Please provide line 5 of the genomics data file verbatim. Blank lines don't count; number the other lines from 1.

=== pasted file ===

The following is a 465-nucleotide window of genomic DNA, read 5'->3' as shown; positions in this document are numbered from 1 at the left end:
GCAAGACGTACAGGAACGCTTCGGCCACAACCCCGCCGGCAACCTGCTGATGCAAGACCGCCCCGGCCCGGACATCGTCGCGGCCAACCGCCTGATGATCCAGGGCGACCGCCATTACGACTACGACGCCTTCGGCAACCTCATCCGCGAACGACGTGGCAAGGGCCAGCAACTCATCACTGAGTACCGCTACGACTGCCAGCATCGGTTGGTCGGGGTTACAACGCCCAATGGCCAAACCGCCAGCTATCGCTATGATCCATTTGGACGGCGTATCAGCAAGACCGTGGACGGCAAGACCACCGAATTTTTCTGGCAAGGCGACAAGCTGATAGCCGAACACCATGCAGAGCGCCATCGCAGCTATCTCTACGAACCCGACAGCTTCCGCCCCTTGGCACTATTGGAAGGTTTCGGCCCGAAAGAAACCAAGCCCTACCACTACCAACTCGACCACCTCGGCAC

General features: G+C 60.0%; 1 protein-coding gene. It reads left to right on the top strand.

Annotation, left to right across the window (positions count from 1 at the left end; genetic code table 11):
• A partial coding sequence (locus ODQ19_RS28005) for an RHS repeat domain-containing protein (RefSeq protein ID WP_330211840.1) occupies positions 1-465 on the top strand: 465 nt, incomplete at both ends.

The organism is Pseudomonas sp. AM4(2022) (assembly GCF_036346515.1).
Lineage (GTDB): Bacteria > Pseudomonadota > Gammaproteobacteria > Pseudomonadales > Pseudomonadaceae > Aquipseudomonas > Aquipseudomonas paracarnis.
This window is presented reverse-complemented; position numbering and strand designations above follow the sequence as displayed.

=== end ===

• A partial coding sequence (locus ODQ19_RS28005) for an RHS repeat domain-containing protein (RefSeq protein ID WP_330211840.1) occupies positions 1-465 on the top strand: 465 nt, incomplete at both ends.